Courtesy of WOWSA, Gold Coast, Australia.

Swimming at the 2018 Commonwealth Games will be held at the Gold Coast Aquatic Centre in the Gold Coast, Australia from April 5th to 10th. A total of 50 events are scheduled, but not an open water swimming race.

The Olympic Games has an 10 km open water swimming event. The Special Olympics World Summer Games has a 1.5 km open water swimming event. The World University Games has a 10 km open water swimming race. The European Swimming Championships has a 5 km solo, 5 km team race, 10 km, and 25 km events. The Southeast Asian Games, Asian Beach Games, and the South American Beach Games each host 5 km and 10 km races. The Pan Pacific Swimming Championships has a 10 km open water race.

Triathlon events are held at the Commonwealth Games, often with the swimming leg of the triathlon held in the same venue where open water swimming could also be held – just as was done at the 2012 and 2016 Olympics and other multi-sport, multi-discipline international competitions.

But why no open water swimming at the quadrennial Commonwealth Games, especially along the Gold Coast in the heart of open water swimming in the Southern Hemisphere, in the epicenter of open water swimming Down Under?
The decision to pass on open water swimming may be based on higher priorities and limited budgets [an unconfirmed conjecture] – even though open water swimming powerhouses like Australia, England, and Canada participate in these competitions.

Many of 71 of the countries and territories* that participate in these quadrennial international competitions have national open water swimming teams including New Zealand, South Africa, Hong Kong, Malaysia and Singapore.

If triathlon is included like it was in Manchester 2002, Melbourne 2006 and Glasgow 2014, the open water swimming competitions do not incur significant costs: the same buoys, course and escort boats can be used, even a start and finish can be held on the beach to reduce the cost of starting and finish pontoons,” asked Steven Munatones. “If budgets are tight, even asking the athletes to swim near the shoreline to grab hydration and feeds is possible. Timing equipment, official’s gear and much of the exact same equipment can be share with the triathlon competition.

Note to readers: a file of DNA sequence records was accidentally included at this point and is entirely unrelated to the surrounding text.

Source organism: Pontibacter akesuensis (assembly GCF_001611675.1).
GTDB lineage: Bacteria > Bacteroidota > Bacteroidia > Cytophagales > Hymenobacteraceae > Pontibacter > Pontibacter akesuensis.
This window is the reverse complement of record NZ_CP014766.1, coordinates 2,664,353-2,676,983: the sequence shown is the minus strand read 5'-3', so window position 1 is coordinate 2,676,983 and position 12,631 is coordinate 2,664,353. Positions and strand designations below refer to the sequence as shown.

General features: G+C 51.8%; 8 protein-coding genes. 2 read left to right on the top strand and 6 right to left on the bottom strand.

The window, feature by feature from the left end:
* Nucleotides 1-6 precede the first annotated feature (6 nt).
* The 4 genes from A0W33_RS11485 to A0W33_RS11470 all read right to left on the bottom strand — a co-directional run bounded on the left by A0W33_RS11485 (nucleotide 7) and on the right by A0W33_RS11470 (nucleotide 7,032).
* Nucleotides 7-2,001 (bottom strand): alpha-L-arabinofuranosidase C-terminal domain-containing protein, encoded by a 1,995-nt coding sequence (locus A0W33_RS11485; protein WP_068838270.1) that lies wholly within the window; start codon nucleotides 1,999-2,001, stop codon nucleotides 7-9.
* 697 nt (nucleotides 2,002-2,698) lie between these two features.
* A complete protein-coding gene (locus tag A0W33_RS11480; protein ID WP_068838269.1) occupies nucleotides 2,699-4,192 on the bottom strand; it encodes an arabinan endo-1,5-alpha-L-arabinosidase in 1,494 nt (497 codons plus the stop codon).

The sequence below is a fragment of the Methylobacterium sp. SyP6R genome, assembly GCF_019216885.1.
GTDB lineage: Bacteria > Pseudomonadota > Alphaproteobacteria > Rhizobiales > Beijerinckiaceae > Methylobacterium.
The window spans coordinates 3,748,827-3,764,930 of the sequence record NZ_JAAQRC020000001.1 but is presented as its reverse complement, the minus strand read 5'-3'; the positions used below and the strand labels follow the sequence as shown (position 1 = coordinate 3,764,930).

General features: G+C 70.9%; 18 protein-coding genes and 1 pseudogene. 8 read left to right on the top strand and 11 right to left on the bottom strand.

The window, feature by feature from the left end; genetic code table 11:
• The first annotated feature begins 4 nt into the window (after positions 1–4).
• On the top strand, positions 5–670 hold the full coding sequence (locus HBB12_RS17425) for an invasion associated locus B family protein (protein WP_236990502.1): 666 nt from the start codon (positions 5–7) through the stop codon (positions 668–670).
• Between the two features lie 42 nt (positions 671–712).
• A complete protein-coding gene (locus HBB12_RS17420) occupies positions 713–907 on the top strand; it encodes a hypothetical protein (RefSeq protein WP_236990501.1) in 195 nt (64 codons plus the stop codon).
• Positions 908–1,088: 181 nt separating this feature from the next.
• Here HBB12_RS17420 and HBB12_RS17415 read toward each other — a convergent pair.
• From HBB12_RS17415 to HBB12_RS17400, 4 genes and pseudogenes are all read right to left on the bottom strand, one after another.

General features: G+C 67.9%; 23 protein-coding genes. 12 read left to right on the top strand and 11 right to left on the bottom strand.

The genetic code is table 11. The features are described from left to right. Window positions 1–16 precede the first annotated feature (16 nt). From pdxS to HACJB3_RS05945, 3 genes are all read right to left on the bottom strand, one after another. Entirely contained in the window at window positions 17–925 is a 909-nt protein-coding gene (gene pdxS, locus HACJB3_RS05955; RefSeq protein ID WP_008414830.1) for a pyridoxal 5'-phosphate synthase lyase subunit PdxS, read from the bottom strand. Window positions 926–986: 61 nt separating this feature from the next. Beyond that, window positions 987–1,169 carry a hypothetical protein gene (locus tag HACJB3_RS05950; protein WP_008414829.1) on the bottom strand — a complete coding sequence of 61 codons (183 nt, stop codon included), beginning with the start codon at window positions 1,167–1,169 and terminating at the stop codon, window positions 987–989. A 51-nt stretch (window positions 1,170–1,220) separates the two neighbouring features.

The locals certainly know how to organize great ocean races. The Australians appreciate all kinds of swimming competitions and have a proud history in the marathon racing including Tamara Bruce, Melissa Cunningham, Trent Grimsey, Susie Maroney, Linda McGill, Shelley Taylor-Smith, Ky Hurst, David O’Brien, Rhys Mainstone, Melissa Gorman, and Chelsea Gubecka.”

Former International Marathon Swimming Hall of Fame chairman Christopher Guesdon offered an explanation, “The reason the open water swimming events were not included in the Commonwealth Games in Australia was there was little hope of medals for Australia as there was in other sports. Maybe the UK will pick us as they have the next games.”

British open water swimmer Kate Steels-Fryatt commented, “I think it is a missed opportunity in this tremendous location not to showcase open water swimming, particularly as the sport is growing in popularity worldwide and within the UK.”

* 2018 Commonwealth Games participating nations include Anguilla (12 athletes), Antigua and Barbuda (18), Australia (474), Bahamas (31), Bangladesh (26), Barbados (45), Belize (12), Bermuda (8), Botswana (27), British Virgin Islands (10), Brunei (8), Cameroon (41), Canada (283), Cayman Islands (22), Cook Islands (18), Cyprus (47), Dominica (13), England (396), Falkland Islands (15), Fiji (97), The Gambia (6), Ghana (71), Gibraltar (22), Grenada (15), Guernsey (31), Guyana (23), India (218), Isle of Man (32), Jamaica (115), Jersey (33), Kenya (138), Kiribati (16), Lesotho (20), Malawi (20), Malaysia (178), Malta (25), Mauritius (54), Montserrat (7), Mozambique (28), Namibia (28), Nauru (16), New Zealand (253), Nigeria (90), Niue (19), Norfolk Island (18), Northern Ireland (90), Pakistan (56), Papua New Guinea (56), Rwanda (17), Saint Helena (9), Saint Kitts and Nevis (10), Saint Lucia (13), Saint Vincent and the Grenadines (20), Samoa (38), Scotland (224), Seychelles (25), Sierra Leone (25), Singapore (60), Solomon Islands (14), South Africa (196), Sri Lanka (79), Swaziland (10), Tanzania (19), Tonga (13), Trinidad and Tobago (51), Turks and Caicos Islands (9), Tuvalu (7), Uganda (70), Vanuatu (18), Wales (214), and Zambia (38).

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